“If there’s a storm, we’ll wait it out,” said Webb.
“That sounds frightening,” said Margarett.
Wolstan edged closer to her. “I’ll protect you,” he said.
“The Santa Marina is a strong ship, we’ll be fine,” said Webb. “You’re probably thinking of the smaller ships, like those that Christopher Columbus sailed. That’s understandable, and, in fact, the Santa Marina is roughly based on the ship that Christopher Columbus used to sail to the New World. The Santa Maria was a carrack, like this ship, but it was less than 60 feet long, and weighed about six hundred tons. By comparison, our Santa Marina is nearly twice as long and three times as heavy.” He patted the handrail behind him. “That means its a lot roomier and more comfortable for our passengers.” He smiled at them but there was something off about the way he said “comfortable.”
Maybe he expected them all to get seasick, Wynefrede thought, and was looking forward to seeing them suffer. Did he think they were all spoiled rich kids who’d never sailed before? If so, he was wrong. Spoiled rich kids often spent quite a bit of time on the water.
Of course, her family’s yacht was fully electric and completely stabilized. Plus, back in real life she had a somatic interface to ensure that she never felt queasy. She swallowed hard and raised her hand to her mouth.
Webb noticed the gesture. “If you start to feel nauseous, try keeping your eye on the horizon,” he suggested. “You can lean on the taffrail. I’ve been doing this trip for years now, and we haven’t lost a passenger to seasickness yet.”
Wynefrede left Margarett’s side and walked over to the handrail. She wished she’d skipped breakfast.
Benedicta joined her. “I shouldn’t have had the extra helping of eggs this morning,” she said. “I wish I could ask for some sea sickness pills. Or even some ginger ale.”
“Maybe we’ll get lucky hit a reef and sink soon,” said Wynefrede.
Benedicta shuddered. “Don’t even joke about that. Drowning is my biggest fear.” She stared down at the water. “The idea that the ocean floor is hundreds of miles below us creeps me out.”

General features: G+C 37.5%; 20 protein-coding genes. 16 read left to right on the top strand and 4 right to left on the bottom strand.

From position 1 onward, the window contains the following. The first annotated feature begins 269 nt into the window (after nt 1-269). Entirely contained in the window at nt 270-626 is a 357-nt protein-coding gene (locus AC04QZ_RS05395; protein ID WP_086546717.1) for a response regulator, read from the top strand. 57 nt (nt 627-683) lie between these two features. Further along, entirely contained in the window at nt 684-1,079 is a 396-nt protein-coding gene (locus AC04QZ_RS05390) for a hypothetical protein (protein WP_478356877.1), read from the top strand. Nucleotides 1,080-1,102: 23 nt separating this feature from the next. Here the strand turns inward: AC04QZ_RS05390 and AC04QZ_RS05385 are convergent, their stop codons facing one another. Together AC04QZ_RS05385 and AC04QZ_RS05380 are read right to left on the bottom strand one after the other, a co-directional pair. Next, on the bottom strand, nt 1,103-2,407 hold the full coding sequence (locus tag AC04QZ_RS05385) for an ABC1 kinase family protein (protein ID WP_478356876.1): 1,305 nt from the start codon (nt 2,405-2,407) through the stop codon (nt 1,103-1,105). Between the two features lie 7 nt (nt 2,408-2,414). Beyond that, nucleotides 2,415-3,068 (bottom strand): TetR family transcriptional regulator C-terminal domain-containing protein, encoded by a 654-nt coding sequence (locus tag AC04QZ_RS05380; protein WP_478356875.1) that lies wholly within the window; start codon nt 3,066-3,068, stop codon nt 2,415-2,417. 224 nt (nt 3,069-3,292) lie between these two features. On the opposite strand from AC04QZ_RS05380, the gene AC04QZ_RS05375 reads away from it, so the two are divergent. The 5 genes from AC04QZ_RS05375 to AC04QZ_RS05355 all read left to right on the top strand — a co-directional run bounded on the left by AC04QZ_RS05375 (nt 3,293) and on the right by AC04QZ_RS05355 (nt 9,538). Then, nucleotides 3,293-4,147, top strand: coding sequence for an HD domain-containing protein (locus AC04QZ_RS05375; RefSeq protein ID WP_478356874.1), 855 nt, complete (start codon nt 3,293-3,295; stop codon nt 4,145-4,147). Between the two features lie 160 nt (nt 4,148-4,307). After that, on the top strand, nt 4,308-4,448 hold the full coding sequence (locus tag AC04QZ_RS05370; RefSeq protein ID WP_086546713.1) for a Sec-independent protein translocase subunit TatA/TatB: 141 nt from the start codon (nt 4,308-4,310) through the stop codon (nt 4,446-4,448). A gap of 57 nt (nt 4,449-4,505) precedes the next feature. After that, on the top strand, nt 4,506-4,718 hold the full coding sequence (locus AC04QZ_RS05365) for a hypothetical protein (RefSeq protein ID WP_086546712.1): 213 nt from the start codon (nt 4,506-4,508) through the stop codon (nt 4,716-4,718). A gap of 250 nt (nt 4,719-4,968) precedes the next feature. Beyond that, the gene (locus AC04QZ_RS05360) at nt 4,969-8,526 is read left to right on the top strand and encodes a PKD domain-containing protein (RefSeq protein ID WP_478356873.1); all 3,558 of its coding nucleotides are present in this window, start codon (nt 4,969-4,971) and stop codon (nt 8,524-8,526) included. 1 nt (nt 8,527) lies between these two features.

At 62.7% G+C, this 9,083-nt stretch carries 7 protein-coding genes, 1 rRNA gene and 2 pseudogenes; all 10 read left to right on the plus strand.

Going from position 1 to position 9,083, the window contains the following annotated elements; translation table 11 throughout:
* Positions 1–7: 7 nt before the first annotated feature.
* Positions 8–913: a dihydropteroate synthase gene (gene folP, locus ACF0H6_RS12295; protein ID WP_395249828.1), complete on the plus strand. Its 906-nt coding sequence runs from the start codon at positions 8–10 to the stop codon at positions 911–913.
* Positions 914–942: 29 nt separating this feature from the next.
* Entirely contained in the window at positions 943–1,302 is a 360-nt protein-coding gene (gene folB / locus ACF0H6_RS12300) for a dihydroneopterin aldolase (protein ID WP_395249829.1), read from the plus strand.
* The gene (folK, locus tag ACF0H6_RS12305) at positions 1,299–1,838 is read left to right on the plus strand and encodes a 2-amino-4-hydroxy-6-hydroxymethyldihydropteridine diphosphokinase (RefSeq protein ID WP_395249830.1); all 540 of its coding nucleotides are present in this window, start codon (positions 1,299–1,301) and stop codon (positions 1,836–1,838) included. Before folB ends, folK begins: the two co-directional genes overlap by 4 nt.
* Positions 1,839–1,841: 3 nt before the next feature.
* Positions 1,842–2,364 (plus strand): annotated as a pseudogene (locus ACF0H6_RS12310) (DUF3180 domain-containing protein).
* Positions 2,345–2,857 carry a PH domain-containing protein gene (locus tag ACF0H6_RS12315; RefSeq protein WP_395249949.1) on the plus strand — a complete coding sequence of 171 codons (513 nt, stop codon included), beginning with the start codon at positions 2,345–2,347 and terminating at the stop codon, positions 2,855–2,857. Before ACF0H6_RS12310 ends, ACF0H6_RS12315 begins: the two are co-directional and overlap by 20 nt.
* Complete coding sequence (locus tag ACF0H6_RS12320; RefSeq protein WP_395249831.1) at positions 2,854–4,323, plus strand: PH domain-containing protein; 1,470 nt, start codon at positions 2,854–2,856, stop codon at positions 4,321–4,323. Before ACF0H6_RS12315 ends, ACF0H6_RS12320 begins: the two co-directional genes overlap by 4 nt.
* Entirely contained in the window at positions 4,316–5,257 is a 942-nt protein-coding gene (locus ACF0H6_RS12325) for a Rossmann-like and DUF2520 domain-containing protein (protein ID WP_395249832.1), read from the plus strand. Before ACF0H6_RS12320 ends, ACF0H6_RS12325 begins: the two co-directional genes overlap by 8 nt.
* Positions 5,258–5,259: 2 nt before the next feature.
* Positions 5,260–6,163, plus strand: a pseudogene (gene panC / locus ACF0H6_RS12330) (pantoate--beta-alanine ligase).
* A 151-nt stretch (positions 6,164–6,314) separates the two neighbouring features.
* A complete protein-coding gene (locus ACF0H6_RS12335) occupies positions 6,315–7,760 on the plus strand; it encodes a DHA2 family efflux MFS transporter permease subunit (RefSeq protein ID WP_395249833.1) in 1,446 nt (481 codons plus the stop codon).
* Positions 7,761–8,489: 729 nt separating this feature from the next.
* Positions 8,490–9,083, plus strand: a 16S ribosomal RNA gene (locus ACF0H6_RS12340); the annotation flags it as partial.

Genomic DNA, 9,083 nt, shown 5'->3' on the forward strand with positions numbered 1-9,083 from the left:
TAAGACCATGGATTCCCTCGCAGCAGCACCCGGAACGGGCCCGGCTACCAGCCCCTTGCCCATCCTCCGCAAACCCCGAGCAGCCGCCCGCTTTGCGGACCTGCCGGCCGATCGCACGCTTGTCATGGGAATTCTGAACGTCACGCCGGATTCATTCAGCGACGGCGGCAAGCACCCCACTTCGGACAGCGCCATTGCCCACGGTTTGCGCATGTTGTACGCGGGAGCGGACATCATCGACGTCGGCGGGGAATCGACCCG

“I don’t think it’s hundreds of miles,” said Wynefrede. “Maybe just a couple of miles.”
“That’s still too deep. Who knows what’s down there?”
“Whales, probably,” said Wynefrede. “Dolphins. Maybe octopuses.”
“Sharks,” added Benedicta.
“At least it will probably be quick,” said Wynefrede. “Our skirts will get waterlogged and pull us under. I hear drowning isn’t a bad way to go.”
Benedicta turned away from the water. “I’d rather not find out for myself.” She glanced down at the quarterdeck. “Look, the entertainment is here.”
While they’d been getting the tour, the musicians had set up on the quarterdeck, and servants had brought out tables and filled them with food and drink. The musicians struck up a familiar tune.
“Are they playing Greensleeves?” asked Wynefrede.
“Come on, let’s go look at the food,” said Benedicta.
“I’m not hungry.”
“Maybe some crackers will help settle your stomach,” said Benedicta.
1 thought on “For Krim the Bell Tolls: Chapter 8”
Regarding this passage:
She assumed that somewhere inside the arch there was the same silvery, shimmery surface that marked the boundary between Krim
and the wider metaverse. Or, to be more precise, between the Krim virtual world simulation and the very modern welcome area and
avatar shop that served as the entry point to Krim.
I like how the reader gets to hear interesting tidbits about the virtual worlds in the fictitious future universe that Krim is part of. The reader gets the fascinating information in dribs and drabs, rather than in an information dump. That is of course how it should be with novels.
This chapter has a lot of hints about foul play. Why do the sailors stare oddly at the guests? Why does the tour guide Harman Webb seem fishy, too? And the sailors call him Fishy, haha. All of this creates a lot of suspense. Will the guests be kidnapped for ransom? Or is there another plot afoot?